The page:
6 Ways To Spot ADHD In Girls
You might think that Attention Deficiency Hyperactivity Disorder (ADHD) is only for boys but according to research, girls with ADHD struggle equally with boys. The only difference is the way they manifest the symptoms. While boys always stand out in the crowd because they have trouble paying attention, easily get distracted and tend to move a lot, girls with ADHD are less difficult to manage than boys because they are trained to please teachers and parents.
According to Dr. Kathleen Nadeau in her book Understanding Girls With AD/HD, girls are not as rebellious and defiant as boys. It is more difficult to spot girls with this disorder because their upbringing dictates them to try to behave at all times because that’s what society expects of them. However, they manifest this in other ways. According to Dr. Patricia Quinn, an expert on ADHD in girls, there is an equal ratio of boys and girls having Attention Deficiency Hyperactivity Disorder. They just behave differently.
A clinical psychologist based in Maryland, Dr. Kathleen Nadeau, backed up Quinn’s claims. She mentioned about how ADHD girls can be less focused, inattentive and disorganized. Girls don’t display much hyperactivity and impulsiveness like boys do. Because of the differences and the lack of visibility in the symptoms in girls, they are less likely to be referred for diagnosis. They don’t create many problems in the classroom and they are used to socializing with their teachers. In addition, girls usually get better grades and study harder than boys so when they start to manifest abnormality in behavior, teachers might think of it as lack of maturity or deficiency in academic ability.
- 1 Symptoms for ADHD Diagnose in Girls
- 1.1 Symptom #1: Endless Talking
- 1.2 Symptom #2: Socialization Issues
- 1.3 Symptom #3: Inattentiveness Problems
- 1.4 Symptom #4: Extremely Disorganized
- 1.5 Symptom #5: Difficulty Finishing Work
- 1.6 Symptom #6: Emotionalism/Oversensitivity
Symptoms for ADHD Diagnose in Girls
Because of the fact that girls are much harder to diagnose as having ADHD, educators need to be aware of the symptoms for girls and the school should be the first place to identify it. Most parents don’t know how to spot these symptoms in their children so it is the teacher’s job to learn to identify these girls and differentiate them from the rest of the class.
How do we spot girls with ADHD? The following are 5 clues that you can check and a few tips on how to prevent or handle them:
Symptom #1: Endless Talking
A research study conducted by Director’s New Innovator Award winner Jukka-Pekka “JP” Onnela revealed that women tend to interact more than men. Onnela and the other researchers organized a collaborative setting of master’s students who were asked to work on a graded assignment to be completed in 12 hours. The activity was repeated using the same scenario and the results showed that women interact more than men especially in long conversations. The study showed a visible difference between the talkativeness of men and women.
Girls are more verbal than boys and this is one reason why it is difficult to spot ADHD in them. However, if the student has already been asked to stop but finds herself talking again unintentionally, then she might have an ADHD problem. A teacher would know if she was being defiant/mischievous or she just ‘accidentally’ talked again.
While an ADHD boy may keep moving and leaving his seat, a girl with ADHD may interrupt the teacher impulsively and exhibit verbal restlessness.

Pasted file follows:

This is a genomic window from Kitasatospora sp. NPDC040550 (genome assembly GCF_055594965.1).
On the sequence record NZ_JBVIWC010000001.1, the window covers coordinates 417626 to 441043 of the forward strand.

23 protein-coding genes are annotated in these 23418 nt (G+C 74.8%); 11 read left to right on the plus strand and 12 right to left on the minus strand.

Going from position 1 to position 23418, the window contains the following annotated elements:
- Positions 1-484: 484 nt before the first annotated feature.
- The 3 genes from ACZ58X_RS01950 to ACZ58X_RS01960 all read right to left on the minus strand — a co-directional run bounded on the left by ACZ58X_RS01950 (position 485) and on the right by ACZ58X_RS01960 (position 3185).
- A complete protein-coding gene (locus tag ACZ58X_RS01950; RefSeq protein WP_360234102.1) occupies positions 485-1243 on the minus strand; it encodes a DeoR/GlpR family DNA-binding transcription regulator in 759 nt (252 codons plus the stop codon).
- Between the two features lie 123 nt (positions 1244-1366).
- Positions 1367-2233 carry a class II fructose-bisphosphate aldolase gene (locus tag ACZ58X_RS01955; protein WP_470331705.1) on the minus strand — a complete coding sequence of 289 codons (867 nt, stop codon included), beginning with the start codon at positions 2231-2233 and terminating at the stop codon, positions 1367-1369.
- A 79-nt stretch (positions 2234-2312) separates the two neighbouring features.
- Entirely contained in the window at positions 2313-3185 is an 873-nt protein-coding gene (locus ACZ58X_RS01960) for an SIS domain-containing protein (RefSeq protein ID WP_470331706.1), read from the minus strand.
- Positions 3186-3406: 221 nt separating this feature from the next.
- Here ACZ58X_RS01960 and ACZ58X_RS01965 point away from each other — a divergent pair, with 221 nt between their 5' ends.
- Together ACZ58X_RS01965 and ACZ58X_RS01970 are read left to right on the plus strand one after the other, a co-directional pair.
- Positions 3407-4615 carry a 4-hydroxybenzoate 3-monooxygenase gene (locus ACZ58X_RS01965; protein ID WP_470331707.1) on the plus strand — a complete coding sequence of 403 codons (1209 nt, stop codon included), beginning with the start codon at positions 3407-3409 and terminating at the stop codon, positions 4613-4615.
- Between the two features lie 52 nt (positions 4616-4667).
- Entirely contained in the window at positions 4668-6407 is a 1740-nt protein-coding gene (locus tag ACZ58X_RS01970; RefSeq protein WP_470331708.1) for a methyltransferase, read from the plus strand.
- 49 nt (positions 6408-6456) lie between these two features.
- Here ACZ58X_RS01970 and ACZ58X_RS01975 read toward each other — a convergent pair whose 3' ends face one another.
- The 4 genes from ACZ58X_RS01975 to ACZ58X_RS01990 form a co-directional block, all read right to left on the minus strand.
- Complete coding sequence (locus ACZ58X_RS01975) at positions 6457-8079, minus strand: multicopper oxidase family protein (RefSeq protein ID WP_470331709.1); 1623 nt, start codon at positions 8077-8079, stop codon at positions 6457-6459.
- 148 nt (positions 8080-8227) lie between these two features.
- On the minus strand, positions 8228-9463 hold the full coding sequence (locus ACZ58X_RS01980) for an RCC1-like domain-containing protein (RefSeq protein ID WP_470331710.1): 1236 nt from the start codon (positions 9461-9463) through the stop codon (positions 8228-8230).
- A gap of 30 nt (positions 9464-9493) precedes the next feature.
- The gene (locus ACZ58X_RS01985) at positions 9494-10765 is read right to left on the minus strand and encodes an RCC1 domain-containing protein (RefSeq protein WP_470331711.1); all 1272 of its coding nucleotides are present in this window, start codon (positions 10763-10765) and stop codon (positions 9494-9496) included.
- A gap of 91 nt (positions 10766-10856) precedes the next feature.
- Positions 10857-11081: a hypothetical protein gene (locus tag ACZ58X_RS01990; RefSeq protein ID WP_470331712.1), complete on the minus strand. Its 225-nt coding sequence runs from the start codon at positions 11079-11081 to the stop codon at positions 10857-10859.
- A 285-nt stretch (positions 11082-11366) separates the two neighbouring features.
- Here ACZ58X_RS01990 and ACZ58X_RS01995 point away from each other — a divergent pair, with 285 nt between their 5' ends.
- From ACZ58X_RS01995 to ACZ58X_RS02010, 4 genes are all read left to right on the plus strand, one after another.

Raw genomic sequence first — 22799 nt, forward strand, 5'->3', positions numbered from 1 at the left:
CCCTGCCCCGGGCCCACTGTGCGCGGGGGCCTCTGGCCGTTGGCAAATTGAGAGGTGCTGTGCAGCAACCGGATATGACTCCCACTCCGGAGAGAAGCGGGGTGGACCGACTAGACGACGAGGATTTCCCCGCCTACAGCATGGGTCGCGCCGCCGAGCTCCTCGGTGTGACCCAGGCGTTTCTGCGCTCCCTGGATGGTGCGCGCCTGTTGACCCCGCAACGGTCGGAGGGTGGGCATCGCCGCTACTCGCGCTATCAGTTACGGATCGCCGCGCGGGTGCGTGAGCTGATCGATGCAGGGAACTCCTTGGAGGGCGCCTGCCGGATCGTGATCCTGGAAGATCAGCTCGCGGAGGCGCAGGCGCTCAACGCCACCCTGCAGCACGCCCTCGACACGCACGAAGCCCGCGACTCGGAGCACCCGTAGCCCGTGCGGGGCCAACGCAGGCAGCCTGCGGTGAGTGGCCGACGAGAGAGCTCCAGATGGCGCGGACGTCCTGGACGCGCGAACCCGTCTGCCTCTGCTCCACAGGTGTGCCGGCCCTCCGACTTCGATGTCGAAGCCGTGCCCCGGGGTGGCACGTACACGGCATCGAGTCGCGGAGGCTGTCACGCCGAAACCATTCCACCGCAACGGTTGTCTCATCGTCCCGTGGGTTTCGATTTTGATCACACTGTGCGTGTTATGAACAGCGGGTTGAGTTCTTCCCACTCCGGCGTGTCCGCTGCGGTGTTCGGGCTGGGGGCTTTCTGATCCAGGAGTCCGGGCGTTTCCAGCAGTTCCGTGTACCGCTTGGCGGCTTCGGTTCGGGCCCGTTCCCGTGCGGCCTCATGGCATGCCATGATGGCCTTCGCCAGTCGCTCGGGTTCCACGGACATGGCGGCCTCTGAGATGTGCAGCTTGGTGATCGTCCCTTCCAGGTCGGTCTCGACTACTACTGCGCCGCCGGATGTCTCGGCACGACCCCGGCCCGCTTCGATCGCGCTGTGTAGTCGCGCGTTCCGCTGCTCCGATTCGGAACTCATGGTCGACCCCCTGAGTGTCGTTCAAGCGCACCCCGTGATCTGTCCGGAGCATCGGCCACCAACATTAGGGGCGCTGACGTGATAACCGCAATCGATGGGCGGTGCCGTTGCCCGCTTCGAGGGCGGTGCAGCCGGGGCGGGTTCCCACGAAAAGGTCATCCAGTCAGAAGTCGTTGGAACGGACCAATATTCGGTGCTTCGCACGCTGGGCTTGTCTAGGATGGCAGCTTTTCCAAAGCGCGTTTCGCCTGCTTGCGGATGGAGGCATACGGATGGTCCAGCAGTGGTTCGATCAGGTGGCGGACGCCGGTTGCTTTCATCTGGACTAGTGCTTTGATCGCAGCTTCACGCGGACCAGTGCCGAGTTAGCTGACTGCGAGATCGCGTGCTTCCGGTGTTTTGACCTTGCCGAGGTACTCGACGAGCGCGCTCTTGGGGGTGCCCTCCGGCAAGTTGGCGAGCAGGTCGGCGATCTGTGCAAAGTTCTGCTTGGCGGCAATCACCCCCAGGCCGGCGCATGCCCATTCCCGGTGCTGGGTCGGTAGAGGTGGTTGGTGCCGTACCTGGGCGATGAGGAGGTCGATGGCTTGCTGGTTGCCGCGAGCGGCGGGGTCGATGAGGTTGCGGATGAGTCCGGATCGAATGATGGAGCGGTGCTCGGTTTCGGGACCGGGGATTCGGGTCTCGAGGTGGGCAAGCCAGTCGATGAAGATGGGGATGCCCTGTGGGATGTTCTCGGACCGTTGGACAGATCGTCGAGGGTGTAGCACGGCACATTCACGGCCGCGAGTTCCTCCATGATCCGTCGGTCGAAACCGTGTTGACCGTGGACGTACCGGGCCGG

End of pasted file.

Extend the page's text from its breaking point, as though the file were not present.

What to do:
ADHD children feel the urge to continue talking or moving and they find it difficult to stop the urge. Try giving them more responsibilities such as assigning them to become the ones to collect the papers to refocus their energy. Teachers can conduct more interactive teaching learning strategies to give them the chance to talk and move. ADHD girls can benefit more in activities that include sharing ideas, comparing notes or other buddy-share techniques. Put her in front of the class so that it’s not easy for her to find someone to distract. When conducting a discussion, talk less and give more time to classroom activities that encourage student participation.
According to Nadeau, girls with ADHD may appear outgoing and talk a lot but actually, they have difficulty making friends because they seem demanding with their endless talks that can be annoying to others. As a result, they get interrupted always, many don’t like them, and in the end, the child with ADHD feels rejected by her peers.
Female children with ADHD often try to join a group, talk a lot but can hardly understand how her peers feel about what they are doing. They have difficulty connecting socially with others and when frustration gets in, they become impulsive and resort to verbal aggressiveness. While boys resort to physical games, they don’t feel as much rejection as girls do.
ADHD symptoms in young ladies may not be easily detectable but if they don’t get the help they need, this leaves them with a damaged self-esteem that can last for life.
What to do:
Create a classroom culture where everybody is encouraged to care and become more understanding of each other. Make students understand their diversity and teach them to be more tolerant of their classmates’ mistakes. Create activities that teach them the value of patience when dealing with others’ shortcomings and be generous in understanding each other’s differences. Teach social manners and patiently remind them to not talk too much or interrupt others. Role play on how they can effectively join groups and give the ADHD girls the opportunity to practice what they have learned by guiding them when they tend to ‘forget’. Teach other students to give compliments and allow female children with ADHD to join their group and play with them.
Symptom #3: Inattentiveness Problems
Boys often exhibit difficulty paying attention which makes them easier to diagnose as having ADHD than girls. In fact, girls are diagnosed as having ADHD (at age 12) much later than boys (at age 7). Research shows that 75 percent ADHD female children grow up undiagnosed with the disorder.
How do you know if a girl has ADHD if they don’t exhibit hyperactivity like the boys do? These ladies fiddle with their pencils in the middle of a discussion and suddenly say they don’t understand it all. ADHD female children have trouble focusing and paying attention.